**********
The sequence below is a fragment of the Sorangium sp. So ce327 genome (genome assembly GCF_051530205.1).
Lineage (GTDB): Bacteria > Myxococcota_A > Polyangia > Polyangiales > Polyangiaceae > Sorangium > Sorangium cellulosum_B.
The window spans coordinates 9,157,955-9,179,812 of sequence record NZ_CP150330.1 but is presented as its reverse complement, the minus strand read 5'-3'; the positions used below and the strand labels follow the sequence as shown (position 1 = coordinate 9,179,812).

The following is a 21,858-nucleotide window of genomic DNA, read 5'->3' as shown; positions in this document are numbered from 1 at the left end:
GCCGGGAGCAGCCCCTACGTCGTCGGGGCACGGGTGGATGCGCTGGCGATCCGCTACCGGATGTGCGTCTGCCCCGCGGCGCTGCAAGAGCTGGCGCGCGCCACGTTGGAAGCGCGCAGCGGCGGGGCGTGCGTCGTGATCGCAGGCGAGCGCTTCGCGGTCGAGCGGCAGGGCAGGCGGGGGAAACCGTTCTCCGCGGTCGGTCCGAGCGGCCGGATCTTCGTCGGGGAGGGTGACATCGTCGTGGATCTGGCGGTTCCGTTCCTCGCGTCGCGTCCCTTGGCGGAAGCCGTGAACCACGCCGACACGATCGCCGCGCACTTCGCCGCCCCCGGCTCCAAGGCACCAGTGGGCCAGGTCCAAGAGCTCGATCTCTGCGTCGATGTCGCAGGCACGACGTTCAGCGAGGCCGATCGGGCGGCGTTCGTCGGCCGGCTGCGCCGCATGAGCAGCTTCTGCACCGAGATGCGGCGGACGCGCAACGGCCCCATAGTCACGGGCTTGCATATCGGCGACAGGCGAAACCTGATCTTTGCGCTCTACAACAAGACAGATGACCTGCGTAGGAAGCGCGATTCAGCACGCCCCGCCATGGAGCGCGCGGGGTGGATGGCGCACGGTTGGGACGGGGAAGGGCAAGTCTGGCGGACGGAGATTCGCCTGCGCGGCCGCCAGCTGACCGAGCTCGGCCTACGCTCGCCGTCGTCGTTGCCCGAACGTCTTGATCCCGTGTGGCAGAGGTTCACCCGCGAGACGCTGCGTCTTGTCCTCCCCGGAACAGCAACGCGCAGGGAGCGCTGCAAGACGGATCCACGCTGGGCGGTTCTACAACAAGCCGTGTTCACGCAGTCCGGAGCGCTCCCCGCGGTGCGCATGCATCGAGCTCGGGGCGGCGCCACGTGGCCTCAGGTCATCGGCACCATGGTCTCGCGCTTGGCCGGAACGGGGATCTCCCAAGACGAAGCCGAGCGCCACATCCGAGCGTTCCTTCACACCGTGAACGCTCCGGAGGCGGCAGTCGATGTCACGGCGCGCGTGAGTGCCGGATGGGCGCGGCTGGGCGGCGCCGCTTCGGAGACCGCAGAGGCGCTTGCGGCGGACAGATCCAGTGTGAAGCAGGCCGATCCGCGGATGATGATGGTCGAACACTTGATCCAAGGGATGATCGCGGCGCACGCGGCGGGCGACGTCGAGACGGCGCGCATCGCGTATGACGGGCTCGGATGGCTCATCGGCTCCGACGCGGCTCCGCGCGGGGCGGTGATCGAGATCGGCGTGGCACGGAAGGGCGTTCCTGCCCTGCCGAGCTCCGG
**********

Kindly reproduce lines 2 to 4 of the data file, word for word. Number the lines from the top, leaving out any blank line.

Lineage (GTDB): Bacteria > Myxococcota_A > Polyangia > Polyangiales > Polyangiaceae > Sorangium > Sorangium cellulosum_B.
The window spans coordinates 9,157,955-9,179,812 of sequence record NZ_CP150330.1 but is presented as its reverse complement, the minus strand read 5'-3'; the positions used below and the strand labels follow the sequence as shown (position 1 = coordinate 9,179,812).

The following is a 21,858-nucleotide window of genomic DNA, read 5'->3' as shown; positions in this document are numbered from 1 at the left end: